Evacuation and escape routes need to be formalized, given to all residents and posted in all rental properties. Road signs similar to those depicting snow emergency routes in urban areas should identify the fire evacuation routes throughout the valley. Water cisterns need to be installed, filled and maintained in those areas with no access to water for fighting fires.

And we’ve got to clean up properties with excessive dead trees providing all that potential fuel for fires. Areas listed in the report as the highest priorities for fuel reduction along access corridors are Winter Park Highlands, Meadow Creek, Hurd Creek, Hamilton Creek, County Road 8, Arapahoe Road, Beaver Mountain Estates, Ice Box Estates and Winter Park Ranch – pretty much where most of us in the east end of the county live.

Cleaning it up requires cooperation among all property owners, and that’s the tricky part. No where in the report does it address ways to deal with property owners who don’t manage their property. What do we do about the neighbors whose lots are filled with dead trees, both upright and on the ground?

Fire danger isn’t all those nasty pine beetles have wrought. The mess they’ve left is going to affect the spring melt and what already is poised to be an epic runoff. Dead trees don’t absorb groundwater, leaving the soil more saturated and prone to flooding and eroding. And needle-less trees don’t filter the sun, leaving the snow beneath to melt faster and run off quicker. Flooding all along the Fraser River and its tributaries could be a big problem in the coming weeks.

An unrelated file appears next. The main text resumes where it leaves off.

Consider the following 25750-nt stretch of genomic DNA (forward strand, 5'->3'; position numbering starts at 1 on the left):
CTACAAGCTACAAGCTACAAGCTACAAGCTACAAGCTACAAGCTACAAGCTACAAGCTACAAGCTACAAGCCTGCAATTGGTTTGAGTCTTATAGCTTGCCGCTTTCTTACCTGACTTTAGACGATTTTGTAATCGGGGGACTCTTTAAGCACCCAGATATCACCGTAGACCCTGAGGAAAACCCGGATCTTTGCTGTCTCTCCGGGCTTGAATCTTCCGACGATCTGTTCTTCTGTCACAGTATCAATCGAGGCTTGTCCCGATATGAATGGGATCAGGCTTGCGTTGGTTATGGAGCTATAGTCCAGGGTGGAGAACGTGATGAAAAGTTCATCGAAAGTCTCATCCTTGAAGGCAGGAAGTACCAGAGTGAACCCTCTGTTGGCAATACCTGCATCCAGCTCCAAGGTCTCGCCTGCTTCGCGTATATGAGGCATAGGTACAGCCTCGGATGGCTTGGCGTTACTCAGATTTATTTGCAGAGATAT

All this fear of fire and flood made me pretty tense, so I decided to take advantage of the mud season special for locals at the Ranch Creek Spa at Devil’s Thumb Ranch. Through May 5, proof of local residency gets you one treatment for $75 or two for $139.

The new facility constructed just up the hill from the old one is everything a mountain spa should be — a combination of rustic and luxurious that lets guests relax in what feels like someone’s beautifully decorated big log home while enjoying state-of-the-art facials, massages, wraps, scrubs and other treatments.

The mud season special sends you home with enticements to come back for more: coupons for a free glass of wine at the equally new Heck’s Tavern (I ran out of time so will have to check that out later), a free yoga class and savings on future spa treatments.

Don’t Forget Mom. Mother’s Day is less than two weeks away, meaning a collective groan goes up from the county’s shopping-phobic male inhabitants. But lose the fear and get a free beer while finding gifts for mom or graduates at Saturday’s craft fair at the Parshall Inn.

That’s right, a crafts fair in the PI. It all starts at 10:30 a.m. when only women are allowed in to enjoy mimosas and truffles while they shop. The doors open to everyone at noon when the first beer is free and food specials are offered along with gift sales. There also will be door prizes, giveaways and free chair massages, so take a drive through Byer’s Canyon for an easy way to get your shopping done.

Keep in Touch: What’s got your attention around the area? Let me know. I’ll try to find the answer or spread the news. Send it all to JDayQuilts@msn.com.